Why is it that when it comes to emails, there are no accepted standards? Even though 6 billion emails are sent every day, almost no one agrees about simple things like email etiquette, how to organize a note, or whether emails are considered private or not.
The 99 tips in this article make up the best in email practices:
4.) Don’t forward chain letters. Just don’t do it. Enough said. That includes the email that says that if you don’t forward it to 10 people you’ll die. I don’t care how superstitious you are, don’t send them.
12.) Don’t spam friends. Occasionally, company mail servers go on the fritz and send forty-five copies of the same email to the recipient (personal experience). Even if it’s not your fault, it is polite to apologize profusely to your friend, family, or roommate.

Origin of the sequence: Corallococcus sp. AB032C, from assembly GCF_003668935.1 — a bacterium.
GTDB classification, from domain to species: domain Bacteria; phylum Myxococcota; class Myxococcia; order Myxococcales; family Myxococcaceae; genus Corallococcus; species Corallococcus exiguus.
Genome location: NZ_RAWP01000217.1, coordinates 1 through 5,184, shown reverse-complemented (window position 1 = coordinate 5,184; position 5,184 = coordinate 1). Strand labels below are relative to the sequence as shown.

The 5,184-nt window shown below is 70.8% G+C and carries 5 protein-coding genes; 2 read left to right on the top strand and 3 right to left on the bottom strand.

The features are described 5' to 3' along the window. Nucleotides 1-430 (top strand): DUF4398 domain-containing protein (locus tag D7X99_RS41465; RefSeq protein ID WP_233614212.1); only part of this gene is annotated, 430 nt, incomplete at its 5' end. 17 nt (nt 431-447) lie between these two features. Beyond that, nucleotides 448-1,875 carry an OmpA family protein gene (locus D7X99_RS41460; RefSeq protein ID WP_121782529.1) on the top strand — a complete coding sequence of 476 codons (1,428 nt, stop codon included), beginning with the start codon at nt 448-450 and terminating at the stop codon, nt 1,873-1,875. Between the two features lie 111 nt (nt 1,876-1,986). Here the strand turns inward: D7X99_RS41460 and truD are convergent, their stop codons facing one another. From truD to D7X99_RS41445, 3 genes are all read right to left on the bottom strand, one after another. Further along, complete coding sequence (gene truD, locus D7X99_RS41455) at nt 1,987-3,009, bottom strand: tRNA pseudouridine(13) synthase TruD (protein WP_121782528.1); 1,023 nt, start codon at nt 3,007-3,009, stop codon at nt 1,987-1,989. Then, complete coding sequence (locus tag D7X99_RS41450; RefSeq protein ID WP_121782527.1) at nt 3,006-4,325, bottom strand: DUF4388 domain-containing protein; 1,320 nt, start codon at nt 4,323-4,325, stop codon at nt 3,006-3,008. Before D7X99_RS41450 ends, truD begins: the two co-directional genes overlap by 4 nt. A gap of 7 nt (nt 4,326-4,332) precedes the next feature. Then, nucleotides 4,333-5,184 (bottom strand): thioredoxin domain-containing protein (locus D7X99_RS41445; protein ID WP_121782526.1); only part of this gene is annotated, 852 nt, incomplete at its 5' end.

18.) Be brief. Do not send excessively long emails if at all possible. Try to summarize your information so that your recipients are more likely to read the email and actually respond. When possible, break long emails into numbered point form so that recipients can respond by reference number.
44.) GTD – get things done. Don’t move anything from your main inbox into a folder if you haven’t read it yet. It’s likely to stay that way. Read it, respond, and file it. That way, your main inbox holds only unread messages. Or at worst, those you haven’t responded to yet. This makes it easier to “get things done” more efficiently, in terms of email-triggered tasks.
78.) Rule 1 of email privacy: there is no true privacy. Keep that in mind, and write your emails accordingly. (See Exceptions below, under encryption.)
Read the whole list: Hacking Email: 99 Email Security and Productivity Tips